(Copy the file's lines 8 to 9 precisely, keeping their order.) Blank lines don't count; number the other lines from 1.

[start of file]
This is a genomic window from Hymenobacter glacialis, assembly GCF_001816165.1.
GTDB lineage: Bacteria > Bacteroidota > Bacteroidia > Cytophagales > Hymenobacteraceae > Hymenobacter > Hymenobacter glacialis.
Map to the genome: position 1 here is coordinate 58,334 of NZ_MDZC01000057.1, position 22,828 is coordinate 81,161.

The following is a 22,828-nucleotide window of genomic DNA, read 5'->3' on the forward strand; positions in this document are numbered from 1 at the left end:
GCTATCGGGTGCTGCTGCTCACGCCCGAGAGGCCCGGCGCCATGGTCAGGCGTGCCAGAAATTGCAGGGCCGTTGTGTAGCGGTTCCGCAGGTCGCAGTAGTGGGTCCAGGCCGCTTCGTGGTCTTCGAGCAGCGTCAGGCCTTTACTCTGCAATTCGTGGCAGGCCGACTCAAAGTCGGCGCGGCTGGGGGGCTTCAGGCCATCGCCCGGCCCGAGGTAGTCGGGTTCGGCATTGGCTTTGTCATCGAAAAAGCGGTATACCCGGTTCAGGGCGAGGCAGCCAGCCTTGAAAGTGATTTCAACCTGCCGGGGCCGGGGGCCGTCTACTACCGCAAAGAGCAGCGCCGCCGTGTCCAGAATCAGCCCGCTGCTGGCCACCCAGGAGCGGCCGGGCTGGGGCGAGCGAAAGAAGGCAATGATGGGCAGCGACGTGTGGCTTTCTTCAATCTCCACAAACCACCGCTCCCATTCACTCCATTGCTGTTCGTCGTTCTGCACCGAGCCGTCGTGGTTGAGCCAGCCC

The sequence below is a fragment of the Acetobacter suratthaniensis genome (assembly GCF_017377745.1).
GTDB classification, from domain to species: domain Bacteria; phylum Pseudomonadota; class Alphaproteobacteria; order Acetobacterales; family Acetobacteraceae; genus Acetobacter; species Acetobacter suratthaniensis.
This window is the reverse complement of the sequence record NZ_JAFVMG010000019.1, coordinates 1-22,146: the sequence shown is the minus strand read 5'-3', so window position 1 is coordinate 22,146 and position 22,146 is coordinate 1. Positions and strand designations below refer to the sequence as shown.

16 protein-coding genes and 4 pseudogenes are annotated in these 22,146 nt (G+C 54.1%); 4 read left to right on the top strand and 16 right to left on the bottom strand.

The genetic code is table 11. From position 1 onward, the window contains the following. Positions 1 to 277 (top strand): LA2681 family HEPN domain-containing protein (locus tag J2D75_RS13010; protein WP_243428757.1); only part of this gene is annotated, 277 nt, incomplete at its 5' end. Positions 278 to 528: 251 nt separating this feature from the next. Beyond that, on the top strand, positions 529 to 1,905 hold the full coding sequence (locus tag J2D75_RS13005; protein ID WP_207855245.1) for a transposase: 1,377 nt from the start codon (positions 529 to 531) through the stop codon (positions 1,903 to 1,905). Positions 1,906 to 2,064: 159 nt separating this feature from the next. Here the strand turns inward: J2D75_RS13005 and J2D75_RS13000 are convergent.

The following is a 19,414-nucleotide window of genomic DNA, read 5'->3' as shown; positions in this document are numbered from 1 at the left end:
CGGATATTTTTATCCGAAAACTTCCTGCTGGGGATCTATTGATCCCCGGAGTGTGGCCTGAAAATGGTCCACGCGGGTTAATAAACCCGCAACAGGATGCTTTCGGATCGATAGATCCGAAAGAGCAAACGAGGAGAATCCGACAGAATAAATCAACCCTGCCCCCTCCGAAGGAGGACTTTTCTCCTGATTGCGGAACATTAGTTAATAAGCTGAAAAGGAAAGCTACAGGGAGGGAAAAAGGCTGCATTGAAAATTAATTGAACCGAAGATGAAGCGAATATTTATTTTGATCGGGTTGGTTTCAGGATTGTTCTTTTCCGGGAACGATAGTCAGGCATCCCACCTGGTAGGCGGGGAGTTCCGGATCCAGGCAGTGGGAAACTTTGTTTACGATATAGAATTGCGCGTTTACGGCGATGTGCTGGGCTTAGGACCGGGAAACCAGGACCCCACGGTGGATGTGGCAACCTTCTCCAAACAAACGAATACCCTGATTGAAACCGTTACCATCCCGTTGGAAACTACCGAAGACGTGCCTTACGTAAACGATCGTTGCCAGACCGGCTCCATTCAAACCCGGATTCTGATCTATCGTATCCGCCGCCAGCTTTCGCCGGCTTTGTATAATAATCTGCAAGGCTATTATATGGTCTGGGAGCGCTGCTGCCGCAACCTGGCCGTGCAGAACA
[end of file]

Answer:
This window is the reverse complement of the sequence record NZ_JAFVMG010000019.1, coordinates 1-22,146: the sequence shown is the minus strand read 5'-3', so window position 1 is coordinate 22,146 and position 22,146 is coordinate 1. Positions and strand designations below refer to the sequence as shown.

16 protein-coding genes and 4 pseudogenes are annotated in these 22,146 nt (G+C 54.1%); 4 read left to right on the top strand and 16 right to left on the bottom strand.